- Where to get: Steam page
- Cost: $7
- Love Interests: Two (male), One (female)
- Endings: Six
- First play through time: Around 40 minutes
- Time to get all endings: Two hours (but I was holding the same cat again)
This game picks up after Last Days of Spring. As I said in that review, this game takes places after Keisuke’s ending (since he won a popularity poll apparently). Let alone that meaning that all the other character’s endings in the first game are pointless, they decided to go one step further and make it so Yuka and Keisuke only dated briefly and then broke up. Yuka apparently dated Keisuke for a few months then MOVED TO ENGLAND AND LEFT HIM. So basically, none of the endings mattered. Sadly, this game really does only make sense if you have played the first. No, not because of the endings, but because of what you learn about the characters in the first game. You could get away with skipping the first, but you would be a bit confused.
As said in the blurb up top, Yuka goes to a high school reunion. The reunion is five years later. I always hear of them being 10 years later, so that was a bit odd. Anyway, Aya’s (one of Yuka’s high school friends from the first game) family has a house in America, so that’s the excuse they use to make this reunion only have a few people. Only a few people could afford and/or had time to travel to America. What a crappy reunion. If your school was in Japan, who in the world has a high school reunion in America? Of course almost nobody would come.
Remember Saori, the other friend from high school who liked Takeo? Well, she isn’t even here. They just removed her completely, saying she’s performing in some other country. (Fine, I didn’t want her there anyway lol).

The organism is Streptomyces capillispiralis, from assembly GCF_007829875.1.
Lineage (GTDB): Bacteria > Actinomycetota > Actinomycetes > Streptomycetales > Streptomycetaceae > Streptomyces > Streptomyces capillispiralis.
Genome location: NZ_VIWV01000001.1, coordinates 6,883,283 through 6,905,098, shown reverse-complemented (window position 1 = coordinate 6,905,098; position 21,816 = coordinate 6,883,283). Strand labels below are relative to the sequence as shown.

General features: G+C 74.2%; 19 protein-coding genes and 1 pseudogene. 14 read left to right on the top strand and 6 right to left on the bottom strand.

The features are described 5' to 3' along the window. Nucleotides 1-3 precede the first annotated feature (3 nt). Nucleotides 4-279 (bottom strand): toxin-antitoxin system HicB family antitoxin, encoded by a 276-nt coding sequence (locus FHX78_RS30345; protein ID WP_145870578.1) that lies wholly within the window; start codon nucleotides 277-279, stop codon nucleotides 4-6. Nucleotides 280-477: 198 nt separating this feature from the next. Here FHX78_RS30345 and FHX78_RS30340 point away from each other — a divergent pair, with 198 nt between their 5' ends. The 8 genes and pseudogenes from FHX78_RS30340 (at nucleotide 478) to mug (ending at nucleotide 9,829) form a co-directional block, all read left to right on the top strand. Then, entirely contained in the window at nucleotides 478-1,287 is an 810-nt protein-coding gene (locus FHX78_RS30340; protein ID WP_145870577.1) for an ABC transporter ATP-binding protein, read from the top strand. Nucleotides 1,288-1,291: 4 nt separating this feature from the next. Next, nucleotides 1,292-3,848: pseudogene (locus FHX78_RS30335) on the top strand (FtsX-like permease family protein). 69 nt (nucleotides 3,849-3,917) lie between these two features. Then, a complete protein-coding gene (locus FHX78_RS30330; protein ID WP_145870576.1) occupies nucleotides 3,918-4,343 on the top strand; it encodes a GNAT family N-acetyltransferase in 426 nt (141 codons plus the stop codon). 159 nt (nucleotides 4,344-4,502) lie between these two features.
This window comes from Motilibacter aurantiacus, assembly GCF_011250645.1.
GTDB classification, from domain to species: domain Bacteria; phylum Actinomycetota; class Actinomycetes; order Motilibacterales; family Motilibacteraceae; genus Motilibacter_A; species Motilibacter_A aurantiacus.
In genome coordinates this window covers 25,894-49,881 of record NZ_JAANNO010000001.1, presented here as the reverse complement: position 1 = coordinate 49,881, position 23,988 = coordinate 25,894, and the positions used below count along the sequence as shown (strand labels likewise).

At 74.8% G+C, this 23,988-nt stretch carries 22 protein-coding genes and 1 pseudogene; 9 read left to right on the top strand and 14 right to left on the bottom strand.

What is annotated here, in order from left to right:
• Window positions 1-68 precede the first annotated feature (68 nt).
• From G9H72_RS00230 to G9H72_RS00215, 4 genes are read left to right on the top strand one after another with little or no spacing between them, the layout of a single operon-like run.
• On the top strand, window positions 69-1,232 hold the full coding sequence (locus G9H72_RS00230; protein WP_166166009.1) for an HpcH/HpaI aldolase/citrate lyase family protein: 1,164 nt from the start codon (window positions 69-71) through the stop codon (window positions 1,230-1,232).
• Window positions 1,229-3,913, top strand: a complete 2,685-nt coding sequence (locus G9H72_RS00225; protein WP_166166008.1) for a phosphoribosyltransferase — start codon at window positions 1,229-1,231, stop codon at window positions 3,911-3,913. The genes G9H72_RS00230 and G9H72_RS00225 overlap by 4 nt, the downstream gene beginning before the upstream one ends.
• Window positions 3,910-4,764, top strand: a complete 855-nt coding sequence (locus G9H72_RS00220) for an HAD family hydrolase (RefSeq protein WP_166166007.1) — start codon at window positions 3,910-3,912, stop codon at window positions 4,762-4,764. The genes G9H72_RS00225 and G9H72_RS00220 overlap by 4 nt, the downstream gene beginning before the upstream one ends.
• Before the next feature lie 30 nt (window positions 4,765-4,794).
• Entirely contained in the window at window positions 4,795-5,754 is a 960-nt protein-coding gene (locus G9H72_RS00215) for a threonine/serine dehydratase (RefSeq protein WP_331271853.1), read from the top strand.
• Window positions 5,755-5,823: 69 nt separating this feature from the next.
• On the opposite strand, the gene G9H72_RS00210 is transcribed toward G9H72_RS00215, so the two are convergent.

The art has gone from kind of sketch-like to pure anime art. For the most part, it was an improvement, though I liked Yuri’s original art more. Now she looks less like an unspecified Vocaloid and more like Gumi lol. Even so, it is a very jarring change. Keisuke looks very effeminate, and while that’s not bad, it is just such a drastic change. The backgrounds are those “take a real picture and make it look kind of like a water-color painting by using filters” backgrounds. I found it worked better than the pure real-life pictures used for the first game.
Game-play wise, this game is better than the first, and it really is the best SDP game, as of this review anyway. And yes, I’ve played all of the SDP otome games. Your choices actually make a difference. This seems like such a simple concept, but I can’t explain how great it was for the choices to actually impact the outcome. There is no universal save that can unlock every ending. Sadly, there are real-life videos, and you cannot skip them in this game. Luckily, they’re shorter and less invasive (a full-moon, and people on a beach), but that means I also couldn’t laugh at them XD.
The skip feature skips to the next dialogue choice, but since it skips ALL text, once you click an option, it immediately starts skipping every new thing. You also cannot save on a decisions screen, only before or after, which is just super annoying.
Though choices matter, the routes didn’t feel like routes. You go camping with Keisuke, and that’s the most interesting thing that happens. I don’t even remember anything that happened in Takeo’s route. Yuri comes in halfway through the game and nobody expected her (hence the fifth person in my initial plot description), but that also means that her route barely exists. She has some ex-girlfriend drama, but we don’t see it first-hand.
The endings in this game are better than the first since we aren’t told any of them are canon, but they’re still open ended because you all live in different countries.
I would say Takeo>Yuri>Keisuke again. Since Keisuke was the canon route of the last game, his route here felt more developed than the others.
Should you play?:
This is the best SDP game as of posting this review, but that doesn’t make it good. It just isn’t terrible like most of the rest. I wouldn’t recommend it, especially since you really should play the first game first, and that means more money. However, if you decide to play it, you probably won’t be in physical pain like you would be for most other SDP games.